What do you see as the most important part of your job as the 2023 chairman for NAPA?
Educate, motivate, influence industry to participate and engage
What do you find most enjoyable about being a leader in your company, and how do you expect that experience will influence your activities as 2023 chairman of NAPA?
Getting to know people and learning from them; the NAPA chairmanship will certainly afford me more opportunities to network and hear a variety of perspectives!
Could you share with readers your immediate family?
My mother, Penny Pitou, won two silver medals in the 1960 Olympics in Alpine Skiing (Downhill and Giant Slalom). She turned 84 in October. My father passed away in 2016—he was also an Olympic Alpine Skier from Austria. My wife, Deb, and I have been married for 29 years and have two children. Zane is 22 and a senior at The University of Utah. He loves the outdoors and is majoring in film production. My daughter Zoe is 20 and goes to Dartmouth College. She is on the United States National Alpine Ski Team and competes in Europe much of the winter. She is a more “non-traditional” student.
Could you share with our readers an example of a challenge you’ve overcome in the past and how you overcame it (whether business or personal)?
My wife and I did a lot of rock climbing before we had kids. When I was a project manager back in the ’90s I would take 8-10 weeks off in the winter and Deb and I would travel the world rock climbing. I remember when we were in Alicante, Spain, and there was this very intimidating climb that was remote—like an hour hike in, that nobody but climbers know about. The climb started out over the ocean—you had to traverse out about 100 feet to the start. We got to the belay, and I started up this slightly overhanging crack that seemed hard. I wasn’t feeling it, so we eventually backed off. A few days later, we met up with some friends from another climbing area (who were both really good) and they offered to come back out with us. We returned and with their encouragement and my feeling of being “safe,” I made my way up the 200-foot crack feeling strong and “in the zone.” Moral of the story? It’s not shameful to “back off” something and return to it another time when you are more ready. And our friends climbed this crazy hard arete (an edge pointing out from the rock wall) another 100 feet out over the raging ocean with little to no protection.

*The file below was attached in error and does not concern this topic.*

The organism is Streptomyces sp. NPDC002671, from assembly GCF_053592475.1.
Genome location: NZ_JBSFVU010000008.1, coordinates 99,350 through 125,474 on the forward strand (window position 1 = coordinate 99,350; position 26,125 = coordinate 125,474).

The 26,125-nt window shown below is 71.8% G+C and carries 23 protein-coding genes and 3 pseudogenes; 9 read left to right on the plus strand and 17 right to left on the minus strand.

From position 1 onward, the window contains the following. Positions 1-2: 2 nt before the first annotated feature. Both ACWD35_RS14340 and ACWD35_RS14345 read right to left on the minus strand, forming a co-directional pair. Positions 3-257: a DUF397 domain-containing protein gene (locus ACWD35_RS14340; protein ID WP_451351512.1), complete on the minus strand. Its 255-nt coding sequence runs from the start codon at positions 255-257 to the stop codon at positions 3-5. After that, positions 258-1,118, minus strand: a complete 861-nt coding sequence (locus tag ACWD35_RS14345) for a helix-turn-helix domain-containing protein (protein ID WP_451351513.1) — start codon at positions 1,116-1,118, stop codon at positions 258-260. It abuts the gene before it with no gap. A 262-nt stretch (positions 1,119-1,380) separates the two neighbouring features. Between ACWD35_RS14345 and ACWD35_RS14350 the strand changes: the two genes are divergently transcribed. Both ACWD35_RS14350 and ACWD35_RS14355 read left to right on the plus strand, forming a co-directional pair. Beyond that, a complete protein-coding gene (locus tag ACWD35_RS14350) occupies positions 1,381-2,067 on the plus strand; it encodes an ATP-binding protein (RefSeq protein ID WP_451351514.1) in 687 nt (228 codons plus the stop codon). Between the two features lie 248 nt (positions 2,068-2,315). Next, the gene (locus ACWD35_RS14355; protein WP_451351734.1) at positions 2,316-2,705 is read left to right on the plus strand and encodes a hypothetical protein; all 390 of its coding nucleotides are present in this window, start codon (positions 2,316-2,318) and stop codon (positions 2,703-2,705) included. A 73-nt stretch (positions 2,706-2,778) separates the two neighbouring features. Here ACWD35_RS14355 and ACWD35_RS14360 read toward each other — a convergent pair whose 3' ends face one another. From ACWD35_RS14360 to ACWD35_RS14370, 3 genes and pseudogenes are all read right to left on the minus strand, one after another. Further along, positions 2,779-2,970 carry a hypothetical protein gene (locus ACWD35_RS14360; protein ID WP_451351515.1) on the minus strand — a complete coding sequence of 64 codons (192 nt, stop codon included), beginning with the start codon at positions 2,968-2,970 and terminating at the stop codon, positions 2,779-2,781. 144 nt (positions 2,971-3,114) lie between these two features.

What volunteer work do you make time for/encourage others to consider and why?
You can probably imagine that my volunteer work has been around sports. While I have begun to pass on the torch, I started a soccer league in our area, and it grew to more than 150 kids. My buddy and I couldn’t stand watching the recreation league play and there was no higher-level soccer, so we started a league that certainly filled a need in our community.
What other hobbies offer you work/life balance?
Skiing, hiking, rock climbing, mountain biking, and I used to do a lot of windsurfing but am now learning how to kite surf.
Could you share a quote that you find inspiring or motivating?
For building roads, from my early mentors: “The three most important things when building a road are drainage, drainage, and drainage!” For life, the Lou Holtz quote: “Do what’s right, do your best, treat others as you want to be treated.”
Who is a person who has served as a mentor for you, and what traits do you feel others can emulate from him/her to grow in their careers, lives, or service to our industry?
I have had a number of mentors and my biggest learnings have been around taking initiative, commitment, teamwork, follow through, and being someone others can count on to get things done. Of course, caring, passion, being a good listener, and being humble are all very important traits for leaders.